How to Write a Great Letter, According to One of History’s Best Correspondents
Jane Welsh Carlyle was one of history's best letter-writers, author Kathy Chamberlain argues
This article originally appeared on TIME
For centuries, biographers have been able to rely on a priceless resource when it comes to 18th, 19th and 20th century figures: their subjects’ epistolary correspondence. But things will be different for future researchers, who may worry about what kind of record emailing and text messaging are leaving. But although intimate handwritten letters arrive in our mailboxes far less frequently today, they nevertheless retain the fascination they had for earlier generations. If we’re lucky enough to get one, we tend to save it. Discovering a forgotten letter in a desk drawer can bring a dear person and lost moment of time right back into our present. A personal letter is still a very special gift to send someone.
Writing a fascinating letter, however, takes practice — and a good example to follow always helps. Take Jane Welsh Carlyle, one of the greatest practitioners during Britain’s golden age of letter writing. Married to 19th-century historian Thomas Carlyle, her work was not published in her lifetime, though all she wrote has now seen print and her letters can be read online. Born in Scotland, Jane spent most of her adult life in London in a house on Cheyne Row in Chelsea, where she wrote letters almost daily to her many correspondents. Here are a few lessons from her letters that still apply today:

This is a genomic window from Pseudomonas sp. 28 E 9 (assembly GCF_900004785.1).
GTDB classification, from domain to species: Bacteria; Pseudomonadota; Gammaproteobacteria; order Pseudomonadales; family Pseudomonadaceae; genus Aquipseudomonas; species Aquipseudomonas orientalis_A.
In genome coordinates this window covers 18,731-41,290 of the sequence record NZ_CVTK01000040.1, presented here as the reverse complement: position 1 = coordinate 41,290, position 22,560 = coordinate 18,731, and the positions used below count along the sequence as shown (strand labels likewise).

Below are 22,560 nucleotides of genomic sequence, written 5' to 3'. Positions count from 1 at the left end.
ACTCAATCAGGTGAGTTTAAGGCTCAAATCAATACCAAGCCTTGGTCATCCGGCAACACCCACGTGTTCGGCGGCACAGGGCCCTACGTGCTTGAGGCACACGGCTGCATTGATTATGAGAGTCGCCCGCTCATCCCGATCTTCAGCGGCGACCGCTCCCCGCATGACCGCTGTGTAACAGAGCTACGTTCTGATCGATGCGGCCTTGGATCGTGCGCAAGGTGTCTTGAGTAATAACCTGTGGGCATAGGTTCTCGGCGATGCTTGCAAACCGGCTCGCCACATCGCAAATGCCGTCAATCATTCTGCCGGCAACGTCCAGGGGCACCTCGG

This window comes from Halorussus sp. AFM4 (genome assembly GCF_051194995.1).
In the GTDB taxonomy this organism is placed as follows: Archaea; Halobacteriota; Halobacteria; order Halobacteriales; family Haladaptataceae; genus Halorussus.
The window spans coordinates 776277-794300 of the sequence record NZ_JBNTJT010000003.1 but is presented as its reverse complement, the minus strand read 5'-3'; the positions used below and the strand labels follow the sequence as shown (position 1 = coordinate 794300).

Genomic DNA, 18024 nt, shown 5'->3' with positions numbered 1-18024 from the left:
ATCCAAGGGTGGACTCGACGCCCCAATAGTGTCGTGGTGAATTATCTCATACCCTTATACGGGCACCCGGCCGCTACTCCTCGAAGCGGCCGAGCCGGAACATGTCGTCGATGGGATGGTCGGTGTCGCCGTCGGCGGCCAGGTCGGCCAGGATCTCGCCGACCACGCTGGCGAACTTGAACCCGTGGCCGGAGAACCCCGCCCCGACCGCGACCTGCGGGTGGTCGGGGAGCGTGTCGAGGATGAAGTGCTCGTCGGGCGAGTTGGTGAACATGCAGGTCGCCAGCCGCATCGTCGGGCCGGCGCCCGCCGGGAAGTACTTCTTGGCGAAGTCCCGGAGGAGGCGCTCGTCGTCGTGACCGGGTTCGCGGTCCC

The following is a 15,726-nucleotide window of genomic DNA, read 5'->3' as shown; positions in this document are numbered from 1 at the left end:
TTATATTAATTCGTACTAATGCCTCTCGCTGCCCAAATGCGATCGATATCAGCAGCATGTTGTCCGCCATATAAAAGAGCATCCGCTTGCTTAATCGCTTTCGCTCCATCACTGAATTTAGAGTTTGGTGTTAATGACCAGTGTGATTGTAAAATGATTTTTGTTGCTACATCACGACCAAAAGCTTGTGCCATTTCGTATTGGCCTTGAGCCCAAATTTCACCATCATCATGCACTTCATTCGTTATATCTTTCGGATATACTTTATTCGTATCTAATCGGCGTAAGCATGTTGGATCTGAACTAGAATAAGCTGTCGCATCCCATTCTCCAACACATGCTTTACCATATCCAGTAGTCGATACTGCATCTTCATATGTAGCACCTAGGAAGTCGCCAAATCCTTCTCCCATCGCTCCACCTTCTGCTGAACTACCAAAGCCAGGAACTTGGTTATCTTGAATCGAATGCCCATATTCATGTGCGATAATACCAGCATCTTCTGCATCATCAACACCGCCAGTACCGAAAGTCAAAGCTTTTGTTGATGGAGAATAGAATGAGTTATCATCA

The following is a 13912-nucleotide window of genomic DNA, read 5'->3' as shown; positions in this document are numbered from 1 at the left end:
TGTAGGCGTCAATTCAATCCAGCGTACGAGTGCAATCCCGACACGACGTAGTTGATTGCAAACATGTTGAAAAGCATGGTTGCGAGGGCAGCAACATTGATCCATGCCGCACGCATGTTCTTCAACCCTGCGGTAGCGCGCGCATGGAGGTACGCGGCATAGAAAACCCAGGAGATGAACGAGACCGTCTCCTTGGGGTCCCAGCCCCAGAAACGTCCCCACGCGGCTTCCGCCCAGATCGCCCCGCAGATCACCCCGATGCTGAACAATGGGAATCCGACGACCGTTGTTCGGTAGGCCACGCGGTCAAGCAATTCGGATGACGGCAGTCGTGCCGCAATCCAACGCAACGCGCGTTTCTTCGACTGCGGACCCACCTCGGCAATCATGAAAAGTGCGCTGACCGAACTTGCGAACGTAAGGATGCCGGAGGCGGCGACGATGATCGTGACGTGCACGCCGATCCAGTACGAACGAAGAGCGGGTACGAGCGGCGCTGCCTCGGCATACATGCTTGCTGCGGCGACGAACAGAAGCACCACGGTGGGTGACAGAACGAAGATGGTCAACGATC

Remember That a Letter Is Not a Diary
Jane Carlyle’s subject matter was principally herself and her London life, but like all the best letter writers, she kept her correspondents in mind. She did not write solipsistic monologues. She wrote for an audience. That puts her in an entirely different category from the letter writers who bore us, who write as if from the inside of a sound-proof closet.
When, on a cold, foggy London night, Jane Carlyle writes to a lonely governess in Devonshire—who has the thankless task of educating a naughty 11-year-old—she first speaks directly to her friend: “What are you doing, and thinking, and wishing, and hoping—for in Devonshire I suppose people can still hope—even in December—here the thing is impossible.” Only after Jane has established that connection to her correspondent, with a question to elicit an answer back (a thing much to be desired), does she proceed to tell the woman several amusing stories about her own life. When Jane does, she’s storytelling with a sense of audience, rather than writing what she called “feeling about feelings,” or personal moods best confided to a diary.
Don’t Be Afraid to Show Your Personality